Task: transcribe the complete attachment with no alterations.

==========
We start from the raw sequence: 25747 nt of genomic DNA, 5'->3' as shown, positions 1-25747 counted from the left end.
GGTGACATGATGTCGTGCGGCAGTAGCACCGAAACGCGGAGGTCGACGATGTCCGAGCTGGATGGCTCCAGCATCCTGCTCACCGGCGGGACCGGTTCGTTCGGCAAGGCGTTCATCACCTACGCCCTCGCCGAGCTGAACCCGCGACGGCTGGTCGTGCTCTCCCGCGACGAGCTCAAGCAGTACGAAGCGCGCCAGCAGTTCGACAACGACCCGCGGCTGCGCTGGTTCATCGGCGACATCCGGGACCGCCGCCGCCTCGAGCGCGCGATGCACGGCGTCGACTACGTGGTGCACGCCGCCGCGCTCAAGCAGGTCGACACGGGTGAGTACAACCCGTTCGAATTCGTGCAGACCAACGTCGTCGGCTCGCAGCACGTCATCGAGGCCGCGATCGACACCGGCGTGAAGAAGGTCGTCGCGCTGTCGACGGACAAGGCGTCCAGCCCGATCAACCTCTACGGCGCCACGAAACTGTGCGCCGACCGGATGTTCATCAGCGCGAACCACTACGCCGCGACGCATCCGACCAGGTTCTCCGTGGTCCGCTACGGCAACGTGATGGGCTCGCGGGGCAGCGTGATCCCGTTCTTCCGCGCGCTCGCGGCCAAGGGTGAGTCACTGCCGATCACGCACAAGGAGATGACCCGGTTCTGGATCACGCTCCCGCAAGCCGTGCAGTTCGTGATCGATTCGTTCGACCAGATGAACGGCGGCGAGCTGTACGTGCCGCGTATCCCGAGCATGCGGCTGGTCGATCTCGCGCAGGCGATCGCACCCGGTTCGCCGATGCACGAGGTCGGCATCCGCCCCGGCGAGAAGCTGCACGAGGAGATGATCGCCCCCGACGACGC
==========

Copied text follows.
We start from the raw sequence: 25747 nt of genomic DNA, 5'->3' as shown, positions 1-25747 counted from the left end.
GGTGACATGATGTCGTGCGGCAGTAGCACCGAAACGCGGAGGTCGACGATGTCCGAGCTGGATGGCTCCAGCATCCTGCTCACCGGCGGGACCGGTTCGTTCGGCAAGGCGTTCATCACCTACGCCCTCGCCGAGCTGAACCCGCGACGGCTGGTCGTGCTCTCCCGCGACGAGCTCAAGCAGTACGAAGCGCGCCAGCAGTTCGACAACGACCCGCGGCTGCGCTGGTTCATCGGCGACATCCGGGACCGCCGCCGCCTCGAGCGCGCGATGCACGGCGTCGACTACGTGGTGCACGCCGCCGCGCTCAAGCAGGTCGACACGGGTGAGTACAACCCGTTCGAATTCGTGCAGACCAACGTCGTCGGCTCGCAGCACGTCATCGAGGCCGCGATCGACACCGGCGTGAAGAAGGTCGTCGCGCTGTCGACGGACAAGGCGTCCAGCCCGATCAACCTCTACGGCGCCACGAAACTGTGCGCCGACCGGATGTTCATCAGCGCGAACCACTACGCCGCGACGCATCCGACCAGGTTCTCCGTGGTCCGCTACGGCAACGTGATGGGCTCGCGGGGCAGCGTGATCCCGTTCTTCCGCGCGCTCGCGGCCAAGGGTGAGTCACTGCCGATCACGCACAAGGAGATGACCCGGTTCTGGATCACGCTCCCGCAAGCCGTGCAGTTCGTGATCGATTCGTTCGACCAGATGAACGGCGGCGAGCTGTACGTGCCGCGTATCCCGAGCATGCGGCTGGTCGATCTCGCGCAGGCGATCGCACCCGGTTCGCCGATGCACGAGGTCGGCATCCGCCCCGGCGAGAAGCTGCACGAGGAGATGATCGCCCCCGACGACGC